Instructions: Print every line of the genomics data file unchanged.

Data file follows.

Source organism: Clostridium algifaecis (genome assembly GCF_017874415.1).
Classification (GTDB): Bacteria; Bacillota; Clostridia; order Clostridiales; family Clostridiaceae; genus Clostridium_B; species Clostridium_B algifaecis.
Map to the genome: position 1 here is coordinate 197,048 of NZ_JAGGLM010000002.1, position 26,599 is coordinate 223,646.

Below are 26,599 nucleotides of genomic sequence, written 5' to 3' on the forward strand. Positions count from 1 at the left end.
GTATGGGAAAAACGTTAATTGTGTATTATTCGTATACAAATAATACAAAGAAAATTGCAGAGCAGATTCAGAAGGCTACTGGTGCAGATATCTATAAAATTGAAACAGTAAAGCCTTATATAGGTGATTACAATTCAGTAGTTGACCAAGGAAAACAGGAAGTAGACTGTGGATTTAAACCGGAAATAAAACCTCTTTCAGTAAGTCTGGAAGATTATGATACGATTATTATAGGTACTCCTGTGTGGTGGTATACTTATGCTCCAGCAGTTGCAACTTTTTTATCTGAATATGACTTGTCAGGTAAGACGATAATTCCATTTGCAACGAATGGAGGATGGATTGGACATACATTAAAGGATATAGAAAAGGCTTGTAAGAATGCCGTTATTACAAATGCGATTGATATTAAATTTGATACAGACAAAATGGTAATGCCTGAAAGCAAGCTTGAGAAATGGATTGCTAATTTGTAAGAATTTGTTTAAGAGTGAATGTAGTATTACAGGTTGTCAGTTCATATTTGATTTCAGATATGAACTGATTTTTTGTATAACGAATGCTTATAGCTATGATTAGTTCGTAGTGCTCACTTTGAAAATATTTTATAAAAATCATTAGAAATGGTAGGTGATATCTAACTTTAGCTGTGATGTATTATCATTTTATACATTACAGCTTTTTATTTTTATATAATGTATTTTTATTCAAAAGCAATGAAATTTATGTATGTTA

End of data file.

Source organism: Clostridium algifaecis (genome assembly GCF_017874415.1).
Classification (GTDB): Bacteria; Bacillota; Clostridia; order Clostridiales; family Clostridiaceae; genus Clostridium_B; species Clostridium_B algifaecis.
Map to the genome: position 1 here is coordinate 197,048 of NZ_JAGGLM010000002.1, position 26,599 is coordinate 223,646.

Below are 26,599 nucleotides of genomic sequence, written 5' to 3' on the forward strand. Positions count from 1 at the left end.
GTATGGGAAAAACGTTAATTGTGTATTATTCGTATACAAATAATACAAAGAAAATTGCAGAGCAGATTCAGAAGGCTACTGGTGCAGATATCTATAAAATTGAAACAGTAAAGCCTTATATAGGTGATTACAATTCAGTAGTTGACCAAGGAAAACAGGAAGTAGACTGTGGATTTAAACCGGAAATAAAACCTCTTTCAGTAAGTCTGGAAGATTATGATACGATTATTATAGGTACTCCTGTGTGGTGGTATACTTATGCTCCAGCAGTTGCAACTTTTTTATCTGAATATGACTTGTCAGGTAAGACGATAATTCCATTTGCAACGAATGGAGGATGGATTGGACATACATTAAAGGATATAGAAAAGGCTTGTAAGAATGCCGTTATTACAAATGCGATTGATATTAAATTTGATACAGACAAAATGGTAATGCCTGAAAGCAAGCTTGAGAAATGGATTGCTAATTTGTAAGAATTTGTTTAAGAGTGAATGTAGTATTACAGGTTGTCAGTTCATATTTGATTTCAGATATGAACTGATTTTTTGTATAACGAATGCTTATAGCTATGATTAGTTCGTAGTGCTCACTTTGAAAATATTTTATAAAAATCATTAGAAATGGTAGGTGATATCTAACTTTAGCTGTGATGTATTATCATTTTATACATTACAGCTTTTTATTTTTATATAATGTATTTTTATTCAAAAGCAATGAAATTTATGTATGTTA